Over the last few years, there has been a growing interest in a Green New Deal and there are many versions proposed in different countries. At the same time, there has also been criticism of these proposals on many counts, including the fact that they typically don’t include nuclear energy. This criticism misses a basic point: a Green New Deal is, by its very definition, much more than an emissions reduction plan. As we argue below, the other attributes that characterize Green New Deals, rule out nuclear energy as an option. Like the original New Deal of U.S. president Franklin D. Roosevelt in the 1930s, all Green New Deal proposals emphasize the creation of new jobs. Canada’s New Democratic Party version, for example, calls for “a New Deal for Climate Action and Good Jobs.” Nuclear power is not a good job creator. One widely cited study found that for each gigawatt-hour of electricity generated, solar energy leads to six times as many jobs as nuclear power. This is compounded by the fact that solar power plants are far cheaper to build and maintain than nuclear reactors. Green New Deal proposals also demand rapid emissions reduction; one spokesperson for the Pact for a Green New Deal talked of “a 50 per cent reduction in greenhouse gas emissions by 2030.” It takes, on average, a decade to build a nuclear plant and another 10 years before that to do the necessary planning, license procurement, and, most importantly, obtain the billions of dollars needed to finance construction. Therefore, it is impossible to scale up nuclear power fast enough to reduce emissions at the rate required to meet tight climate targets.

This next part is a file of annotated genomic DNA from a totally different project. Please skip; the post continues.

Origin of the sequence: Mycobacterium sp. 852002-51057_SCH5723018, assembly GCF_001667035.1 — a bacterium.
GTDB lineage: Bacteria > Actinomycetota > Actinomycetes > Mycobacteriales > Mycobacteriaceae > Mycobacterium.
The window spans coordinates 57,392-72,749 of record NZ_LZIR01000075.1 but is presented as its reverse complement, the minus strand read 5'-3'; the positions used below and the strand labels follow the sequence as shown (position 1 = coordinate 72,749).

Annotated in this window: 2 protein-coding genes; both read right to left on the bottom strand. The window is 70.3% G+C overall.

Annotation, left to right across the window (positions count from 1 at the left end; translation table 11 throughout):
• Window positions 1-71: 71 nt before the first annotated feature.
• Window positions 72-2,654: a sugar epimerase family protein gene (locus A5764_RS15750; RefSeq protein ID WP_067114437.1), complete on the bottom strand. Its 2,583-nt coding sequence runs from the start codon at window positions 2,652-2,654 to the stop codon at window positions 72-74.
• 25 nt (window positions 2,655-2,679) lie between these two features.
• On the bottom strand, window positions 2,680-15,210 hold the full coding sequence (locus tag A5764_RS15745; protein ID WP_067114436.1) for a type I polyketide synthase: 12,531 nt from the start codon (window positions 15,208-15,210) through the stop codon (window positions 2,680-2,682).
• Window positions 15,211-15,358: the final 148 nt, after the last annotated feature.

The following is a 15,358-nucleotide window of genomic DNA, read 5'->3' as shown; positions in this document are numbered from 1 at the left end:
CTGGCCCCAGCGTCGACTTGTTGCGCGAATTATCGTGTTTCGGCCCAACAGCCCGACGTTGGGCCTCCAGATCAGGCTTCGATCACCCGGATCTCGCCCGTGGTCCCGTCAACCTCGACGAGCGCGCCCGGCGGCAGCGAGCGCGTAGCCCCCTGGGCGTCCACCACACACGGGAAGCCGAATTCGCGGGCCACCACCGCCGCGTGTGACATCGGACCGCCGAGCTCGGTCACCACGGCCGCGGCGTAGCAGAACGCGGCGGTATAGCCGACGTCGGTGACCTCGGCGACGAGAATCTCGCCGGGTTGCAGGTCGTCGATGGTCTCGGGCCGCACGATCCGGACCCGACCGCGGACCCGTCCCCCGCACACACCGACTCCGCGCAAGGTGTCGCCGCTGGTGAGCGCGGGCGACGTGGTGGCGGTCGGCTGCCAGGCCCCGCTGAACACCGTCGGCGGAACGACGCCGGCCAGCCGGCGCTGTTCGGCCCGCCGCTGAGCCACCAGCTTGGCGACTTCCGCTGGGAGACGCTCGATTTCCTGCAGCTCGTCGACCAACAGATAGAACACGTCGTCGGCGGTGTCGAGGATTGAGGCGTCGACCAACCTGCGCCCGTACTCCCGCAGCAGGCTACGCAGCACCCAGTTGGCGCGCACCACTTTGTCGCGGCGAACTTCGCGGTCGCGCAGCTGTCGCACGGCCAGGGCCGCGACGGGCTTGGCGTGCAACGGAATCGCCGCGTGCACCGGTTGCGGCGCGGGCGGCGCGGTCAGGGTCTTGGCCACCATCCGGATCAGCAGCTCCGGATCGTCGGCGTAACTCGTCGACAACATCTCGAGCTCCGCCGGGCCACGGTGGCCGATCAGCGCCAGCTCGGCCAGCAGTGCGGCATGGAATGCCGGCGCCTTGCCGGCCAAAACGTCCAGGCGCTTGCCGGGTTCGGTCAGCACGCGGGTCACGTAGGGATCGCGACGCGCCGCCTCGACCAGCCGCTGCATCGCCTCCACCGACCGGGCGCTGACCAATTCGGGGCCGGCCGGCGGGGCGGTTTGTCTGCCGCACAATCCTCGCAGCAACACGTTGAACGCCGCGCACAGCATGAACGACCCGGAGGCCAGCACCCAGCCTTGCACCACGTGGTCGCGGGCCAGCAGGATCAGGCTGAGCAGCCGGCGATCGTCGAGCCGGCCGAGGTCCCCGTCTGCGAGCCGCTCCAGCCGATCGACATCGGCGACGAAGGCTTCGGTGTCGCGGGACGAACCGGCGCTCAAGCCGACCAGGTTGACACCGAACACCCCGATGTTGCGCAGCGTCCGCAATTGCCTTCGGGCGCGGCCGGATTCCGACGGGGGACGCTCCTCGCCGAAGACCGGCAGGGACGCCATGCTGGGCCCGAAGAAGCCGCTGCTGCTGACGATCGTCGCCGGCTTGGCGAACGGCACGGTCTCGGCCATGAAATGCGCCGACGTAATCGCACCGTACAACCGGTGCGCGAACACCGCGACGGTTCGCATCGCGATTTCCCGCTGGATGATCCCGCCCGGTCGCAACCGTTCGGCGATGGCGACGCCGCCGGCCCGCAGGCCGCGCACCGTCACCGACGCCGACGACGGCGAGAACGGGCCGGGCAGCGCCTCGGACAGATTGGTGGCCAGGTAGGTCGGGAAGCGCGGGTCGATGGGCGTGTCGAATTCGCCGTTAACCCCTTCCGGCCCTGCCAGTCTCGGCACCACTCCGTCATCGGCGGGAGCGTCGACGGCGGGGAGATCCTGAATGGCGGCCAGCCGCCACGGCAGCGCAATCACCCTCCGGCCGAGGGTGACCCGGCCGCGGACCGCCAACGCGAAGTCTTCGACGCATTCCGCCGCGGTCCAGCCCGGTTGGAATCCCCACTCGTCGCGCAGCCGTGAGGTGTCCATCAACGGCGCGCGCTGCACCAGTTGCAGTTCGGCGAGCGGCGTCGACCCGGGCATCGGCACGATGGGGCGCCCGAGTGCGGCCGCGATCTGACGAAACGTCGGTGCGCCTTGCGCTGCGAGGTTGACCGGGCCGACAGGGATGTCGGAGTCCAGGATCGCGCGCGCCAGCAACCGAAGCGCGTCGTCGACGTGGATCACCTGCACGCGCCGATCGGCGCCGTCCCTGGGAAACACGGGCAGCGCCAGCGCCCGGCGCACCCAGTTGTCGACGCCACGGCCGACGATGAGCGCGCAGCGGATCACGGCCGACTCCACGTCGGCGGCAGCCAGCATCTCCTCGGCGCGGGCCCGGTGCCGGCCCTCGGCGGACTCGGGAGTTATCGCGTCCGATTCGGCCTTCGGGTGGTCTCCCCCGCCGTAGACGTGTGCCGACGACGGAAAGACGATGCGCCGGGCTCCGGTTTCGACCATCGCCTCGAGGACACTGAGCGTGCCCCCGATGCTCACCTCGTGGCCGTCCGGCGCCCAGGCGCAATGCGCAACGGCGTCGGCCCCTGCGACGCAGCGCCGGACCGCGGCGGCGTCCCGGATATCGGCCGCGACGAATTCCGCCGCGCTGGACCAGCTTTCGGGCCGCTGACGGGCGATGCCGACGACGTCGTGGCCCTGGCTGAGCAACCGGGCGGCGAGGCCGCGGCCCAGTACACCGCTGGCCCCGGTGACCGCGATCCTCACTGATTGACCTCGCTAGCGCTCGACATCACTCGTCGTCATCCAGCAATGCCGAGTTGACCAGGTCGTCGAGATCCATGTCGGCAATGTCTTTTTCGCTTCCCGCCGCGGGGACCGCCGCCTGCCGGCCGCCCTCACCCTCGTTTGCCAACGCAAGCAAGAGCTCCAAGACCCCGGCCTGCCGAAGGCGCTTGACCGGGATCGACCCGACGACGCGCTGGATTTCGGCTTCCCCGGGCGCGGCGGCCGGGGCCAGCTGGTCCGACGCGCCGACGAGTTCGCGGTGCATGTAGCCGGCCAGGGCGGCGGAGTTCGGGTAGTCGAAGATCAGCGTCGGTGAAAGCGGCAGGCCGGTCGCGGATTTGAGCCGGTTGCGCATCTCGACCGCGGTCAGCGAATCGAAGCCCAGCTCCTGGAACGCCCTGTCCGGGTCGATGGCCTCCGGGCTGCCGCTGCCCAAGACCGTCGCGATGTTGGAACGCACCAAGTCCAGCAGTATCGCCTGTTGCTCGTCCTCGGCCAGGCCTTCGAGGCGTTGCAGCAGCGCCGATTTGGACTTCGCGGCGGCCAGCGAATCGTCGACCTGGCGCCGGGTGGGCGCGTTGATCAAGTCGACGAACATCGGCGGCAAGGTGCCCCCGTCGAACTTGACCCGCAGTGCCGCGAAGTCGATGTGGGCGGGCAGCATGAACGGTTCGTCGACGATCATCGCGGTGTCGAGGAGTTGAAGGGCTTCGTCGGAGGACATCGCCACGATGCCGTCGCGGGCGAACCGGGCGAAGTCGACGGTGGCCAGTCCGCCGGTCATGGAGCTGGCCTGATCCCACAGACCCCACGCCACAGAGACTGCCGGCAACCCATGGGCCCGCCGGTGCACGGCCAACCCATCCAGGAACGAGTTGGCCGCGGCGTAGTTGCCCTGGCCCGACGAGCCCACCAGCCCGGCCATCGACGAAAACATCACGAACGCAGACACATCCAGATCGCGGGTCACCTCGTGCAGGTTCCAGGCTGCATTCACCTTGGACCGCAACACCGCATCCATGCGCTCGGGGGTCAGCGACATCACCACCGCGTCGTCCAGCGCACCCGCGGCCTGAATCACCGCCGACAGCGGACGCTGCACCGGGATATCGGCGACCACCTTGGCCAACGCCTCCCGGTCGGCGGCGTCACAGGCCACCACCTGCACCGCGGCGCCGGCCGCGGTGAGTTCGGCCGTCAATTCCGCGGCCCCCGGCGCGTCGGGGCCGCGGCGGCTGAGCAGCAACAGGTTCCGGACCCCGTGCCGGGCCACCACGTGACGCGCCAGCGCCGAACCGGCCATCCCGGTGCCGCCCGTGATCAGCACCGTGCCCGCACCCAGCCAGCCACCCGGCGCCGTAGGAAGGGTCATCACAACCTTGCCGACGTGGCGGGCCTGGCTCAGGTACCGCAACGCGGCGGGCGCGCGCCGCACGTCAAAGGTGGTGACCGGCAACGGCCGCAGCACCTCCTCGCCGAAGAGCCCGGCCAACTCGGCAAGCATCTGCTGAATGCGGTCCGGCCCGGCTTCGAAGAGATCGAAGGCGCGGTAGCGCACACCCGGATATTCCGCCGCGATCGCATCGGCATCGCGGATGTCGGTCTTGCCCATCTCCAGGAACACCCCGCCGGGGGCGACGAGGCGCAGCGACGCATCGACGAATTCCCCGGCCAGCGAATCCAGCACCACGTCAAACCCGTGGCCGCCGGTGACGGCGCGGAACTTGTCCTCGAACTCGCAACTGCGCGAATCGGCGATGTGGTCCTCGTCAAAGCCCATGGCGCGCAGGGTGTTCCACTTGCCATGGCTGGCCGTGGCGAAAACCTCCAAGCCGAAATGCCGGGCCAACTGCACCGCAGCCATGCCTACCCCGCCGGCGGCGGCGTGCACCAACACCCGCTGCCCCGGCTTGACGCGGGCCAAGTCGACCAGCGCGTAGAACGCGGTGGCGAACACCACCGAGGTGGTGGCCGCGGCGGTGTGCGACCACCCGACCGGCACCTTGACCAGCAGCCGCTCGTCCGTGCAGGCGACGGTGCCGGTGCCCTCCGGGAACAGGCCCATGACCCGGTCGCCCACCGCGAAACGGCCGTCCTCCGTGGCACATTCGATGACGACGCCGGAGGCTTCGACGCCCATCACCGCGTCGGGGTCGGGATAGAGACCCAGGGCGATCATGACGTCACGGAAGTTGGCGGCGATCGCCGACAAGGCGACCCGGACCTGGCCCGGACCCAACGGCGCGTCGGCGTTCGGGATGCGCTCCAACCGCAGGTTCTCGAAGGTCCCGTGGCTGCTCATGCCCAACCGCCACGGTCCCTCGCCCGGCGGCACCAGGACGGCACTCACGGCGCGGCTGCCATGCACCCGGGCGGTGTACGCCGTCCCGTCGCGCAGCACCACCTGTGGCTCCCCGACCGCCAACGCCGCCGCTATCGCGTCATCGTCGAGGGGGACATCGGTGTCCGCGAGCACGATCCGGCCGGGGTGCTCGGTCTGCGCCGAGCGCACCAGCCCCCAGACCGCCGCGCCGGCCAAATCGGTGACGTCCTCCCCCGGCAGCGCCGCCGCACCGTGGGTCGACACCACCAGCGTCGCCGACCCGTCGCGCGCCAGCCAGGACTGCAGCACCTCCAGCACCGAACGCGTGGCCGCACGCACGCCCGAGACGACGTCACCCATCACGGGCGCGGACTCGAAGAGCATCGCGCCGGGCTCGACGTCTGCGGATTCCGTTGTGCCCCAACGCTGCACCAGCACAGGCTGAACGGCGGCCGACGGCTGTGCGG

Beyond Nuclear 23rd Aug 2020 read more »